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ValidatorGL draft...

From: Bjoern Hoehrmann <derhoermi@gmx.net>
Date: Sun, 06 Mar 2005 03:15:27 +0100
To: www-archive@w3.org
Message-ID: <422ff6f1.726143375@smtp.bjoern.hoehrmann.de>

= @@@ = 

== Introduction ==

@@ Why it is exceedingly important to have validators, etc.

== Adding support for new formats ==

=== Basic Requirements ===

There is little difference between a Validator and ordinary
implementations of a format; in order to properly support the
format, the applicable conformance requirements must be clearly
understood and implemented in a consistent manner. The Validator
processes a document basically as follows:

 * Determine all constraints
 * Check for all constraints
 * Present the result
  * all constraints met
  * one or more constraints not met
  * unknown

==== Determine all constraints ====

The first item requires that the document in some way indicates the
applicable constraints. In XML for example this is done using the XML
declaration, <?xml version="1.0"?> (or no XML declaration) for XML 1.0,
<?xml version="1.1"?> for XML 1.1.

This requires that documents are written such that this information can
be derived from the document. If documents do not provide sufficient
information, the Validator would need other means to determine the
constraints, e.g. by asking the user to specify them.

The latter is typically difficult to implement, it is thus recommended
that specifications provide means that gurantee that such information
can be derived from all conforming documents.

==== Check for all constraints ====

Once the applicable constraints have been determined, these are checked
for. This requires an algorithm that translate all possible inputs into
a result (conforming: yes/no/unknown) along with a rationale for the
result (e.g., a list of errors). This is the most difficult part, and
requires that conformance requirements for documents and (thus)
Validators are well-defined.

Specifications must provide this information in an easily accessible
manner. It is common that conformance requirements are in part spelled
out in formal languages such as EBNF grammars and schema documents and
it is reasonable to reduce the effort needed to support a new format in
the Validator that this is based on such formal languages as support for
this partial validation is often already available.

It is however also common to define constraints that are not expressed
in the formal language (e.g., because using the formal language is not
possible or because it is too difficult to use it accordingly). For such
requirements additional implementation effort is necessary to fully meet
the implementation requirements for Validators.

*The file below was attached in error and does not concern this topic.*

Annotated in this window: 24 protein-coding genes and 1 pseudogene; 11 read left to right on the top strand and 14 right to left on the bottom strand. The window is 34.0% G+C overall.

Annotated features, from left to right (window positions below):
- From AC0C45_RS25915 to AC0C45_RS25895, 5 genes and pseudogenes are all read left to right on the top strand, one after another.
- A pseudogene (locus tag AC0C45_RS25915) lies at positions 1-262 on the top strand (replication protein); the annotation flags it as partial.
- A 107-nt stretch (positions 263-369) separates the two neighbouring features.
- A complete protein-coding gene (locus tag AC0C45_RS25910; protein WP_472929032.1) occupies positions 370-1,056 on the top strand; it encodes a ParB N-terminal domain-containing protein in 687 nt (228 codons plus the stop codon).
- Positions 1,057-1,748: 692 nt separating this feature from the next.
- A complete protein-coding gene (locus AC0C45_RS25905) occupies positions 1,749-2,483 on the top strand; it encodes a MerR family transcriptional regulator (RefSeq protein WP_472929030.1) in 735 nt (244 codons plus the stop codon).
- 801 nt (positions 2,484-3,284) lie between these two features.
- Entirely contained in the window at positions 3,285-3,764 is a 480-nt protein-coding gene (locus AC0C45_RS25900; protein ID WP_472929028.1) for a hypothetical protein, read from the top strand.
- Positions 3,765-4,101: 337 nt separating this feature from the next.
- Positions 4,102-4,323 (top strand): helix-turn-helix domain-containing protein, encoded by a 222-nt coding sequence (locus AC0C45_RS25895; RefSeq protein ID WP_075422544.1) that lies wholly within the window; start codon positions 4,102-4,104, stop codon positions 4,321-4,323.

It is thus important that these additional requirements are easy to
derive from specifications. For example, specifications can provide a
list with all requirements that validation using the formal language
would not check for. Some existing specifications clearly identify all
errors, e.g. [http://www.w3.org/TR/xslt20/#error-summary XSLT 2.0].

=== Present the result ===

It is important that the users of the Validator fully understand the
result of the validation process. There are three states, if not all
constraints have been met, the result is negative. If the validator
could not find a constraint that has not been met, the result could be
positive, but that's not always the case.

In this case the result rather depends on whether the Validator fully
understood the input, but the format might allow some open-ended
extensibility which is not fully supported by the Validator.

For example, the format might allow the inclusion of URI references and
require that the URI references are constructed according to the URI
specfication and the requirements of the URI scheme; if the document
then uses a scheme that the Validator does not fully support, it cannot
tell whether the document is actually conforming. This must then be
clearly indicated in the result.

As discussed later in this document, there might not be a 1:1
relationship between the validation result and actual conformance, in
this case it must be clear to the user how to interpret the result, what
is checked for and what is not.

=== Conclusion ===

Specifications ideally treat Validators as first-class implementations
and define in the specification the conformance requirements for
Validators. This should include making it easy for Validator developers
to derive conformance requirements that are not checked for using a
formal language (like a schema, if any) and allowing users to clearly
understand the requirements for and limitations of conforming

Proper implementation of such requirements depends on proper conformance
requirements in the first place. For all protocol elements of a format
it must be clear how to determine whether it is conforming or not. This
might sound obvious, but it is common that specifications do not get all
the details right.

For example, consider the
contentScriptType] attribute in SVG 1.1 and consider these examples: